Jesus died to set men free. Galatians 5:13 tells us that we have a holy calling to be free – to live free, walk free, stay free. One way that we can lose our freedom is to burden ourselves with ungodly demands and expectations. This can happen when we take scripture out of context. It can also happen when we read the Bible without an appreciation of what Jesus did on the cross on our behalf.
Let me ask you a simple question to see how well you know this. For the Christian, which of the following statements is true?
(a) Jesus will forgive all your sins
(b) Jesus has forgiven your past sins
(c) Jesus has forgiven all your sins
If you said (a) you’re probably thinking of 1 John 1:9 which says:
“If we confess our sins, he is faithful and just and will forgive us our sins and purify us from all unrighteousness.”
Some Christians take this to mean that Jesus will forgive our sins as we confess them. In other words we are free and forgiven only from the moment of our last confession until our next sin. The implication is that we need to confess all our mistakes, listing them out one by one. But what happens if we miss one? What about the sins we neglect to confess? When we get to eternity will we hear God say, “Oops, you missed one about 10 years ago. Sorry, I don’t know you”? I’m being facetious to make an important point: either we have to confess all of our sins or we don’t.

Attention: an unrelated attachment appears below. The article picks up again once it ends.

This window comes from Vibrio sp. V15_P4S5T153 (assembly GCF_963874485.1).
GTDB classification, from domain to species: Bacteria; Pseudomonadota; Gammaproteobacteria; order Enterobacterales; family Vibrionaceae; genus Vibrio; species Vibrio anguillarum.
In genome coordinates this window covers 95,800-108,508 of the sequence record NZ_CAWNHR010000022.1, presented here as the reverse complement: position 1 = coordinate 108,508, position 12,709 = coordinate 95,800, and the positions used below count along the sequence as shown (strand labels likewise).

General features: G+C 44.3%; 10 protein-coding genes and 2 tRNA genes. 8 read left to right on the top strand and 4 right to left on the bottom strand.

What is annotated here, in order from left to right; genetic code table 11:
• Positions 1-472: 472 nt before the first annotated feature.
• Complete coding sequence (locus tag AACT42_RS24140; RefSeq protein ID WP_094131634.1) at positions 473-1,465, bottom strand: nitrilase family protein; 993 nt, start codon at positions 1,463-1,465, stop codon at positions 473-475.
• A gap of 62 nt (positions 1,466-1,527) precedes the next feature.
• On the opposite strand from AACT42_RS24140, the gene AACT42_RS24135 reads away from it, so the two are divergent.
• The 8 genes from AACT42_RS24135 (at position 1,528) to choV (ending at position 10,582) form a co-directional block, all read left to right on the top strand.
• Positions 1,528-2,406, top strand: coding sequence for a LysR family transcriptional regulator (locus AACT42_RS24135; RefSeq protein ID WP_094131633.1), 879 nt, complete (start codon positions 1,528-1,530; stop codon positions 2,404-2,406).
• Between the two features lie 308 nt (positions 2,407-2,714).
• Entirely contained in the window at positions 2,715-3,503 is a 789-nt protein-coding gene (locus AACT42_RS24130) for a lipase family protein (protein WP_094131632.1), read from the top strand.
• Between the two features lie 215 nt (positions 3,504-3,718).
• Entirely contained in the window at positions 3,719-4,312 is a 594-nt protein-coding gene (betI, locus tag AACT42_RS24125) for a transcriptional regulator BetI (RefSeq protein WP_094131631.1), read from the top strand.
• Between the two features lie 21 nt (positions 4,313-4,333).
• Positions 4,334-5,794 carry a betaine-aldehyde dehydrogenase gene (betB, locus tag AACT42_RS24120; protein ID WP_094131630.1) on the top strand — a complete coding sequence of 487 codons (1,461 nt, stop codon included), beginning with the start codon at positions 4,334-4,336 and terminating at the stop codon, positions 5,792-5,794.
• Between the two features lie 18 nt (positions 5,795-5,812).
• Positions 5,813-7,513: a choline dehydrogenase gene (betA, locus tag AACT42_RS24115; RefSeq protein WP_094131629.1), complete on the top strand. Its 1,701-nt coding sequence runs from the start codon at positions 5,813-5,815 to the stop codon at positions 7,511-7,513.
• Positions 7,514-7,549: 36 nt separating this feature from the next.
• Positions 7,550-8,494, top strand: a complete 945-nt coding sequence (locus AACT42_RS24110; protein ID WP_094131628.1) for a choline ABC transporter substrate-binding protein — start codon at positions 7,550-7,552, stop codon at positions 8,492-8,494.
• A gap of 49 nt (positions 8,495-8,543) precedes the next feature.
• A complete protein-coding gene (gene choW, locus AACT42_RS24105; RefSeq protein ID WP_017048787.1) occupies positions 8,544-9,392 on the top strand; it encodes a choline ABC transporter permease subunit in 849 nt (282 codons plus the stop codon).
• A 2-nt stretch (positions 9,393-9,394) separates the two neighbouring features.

If we read all of what John is saying we see that confession for the forgiveness of sins is a one-time event. In this passage of scripture (verses 5 to 10) John is addressing unbelievers not Christians. How do I know this? Because it is the unrighteous who need to be purified from all unrighteousness (v.9). John is identifying with sinners when he says “if we claim to be without sin, we deceive ourselves and the truth is not in us.” What does John say sinners should do? Confess your sins and start living for Jesus. John promises that if sinners confess, Jesus is faithful to forgive. And when Jesus forgives, you are well and truly forgiven!
John is not preaching a doctrine of human confession but a doctrine of divine forgiveness. To make this plain John even brackets the confession verse with the double assurance that the blood of Jesus forgives us from all sin (v.7) and purifies us from all unrighteousness (v.9). All means all. “All sin” includes the sins we haven’t done yet. This is good news!
If you said (b) maybe you were thinking of 2 Peter 1:9. Here Peter mentions in passing that Jesus has cleansed us from our “past sins”. Although Peter doesn’t say it, some take this to mean that Jesus has not cleansed us from our present and future sins. In other words, Jesus got us started at the cross but now it’s up to us to stay on course. We have to take care and work hard to stay in that place of forgiveness.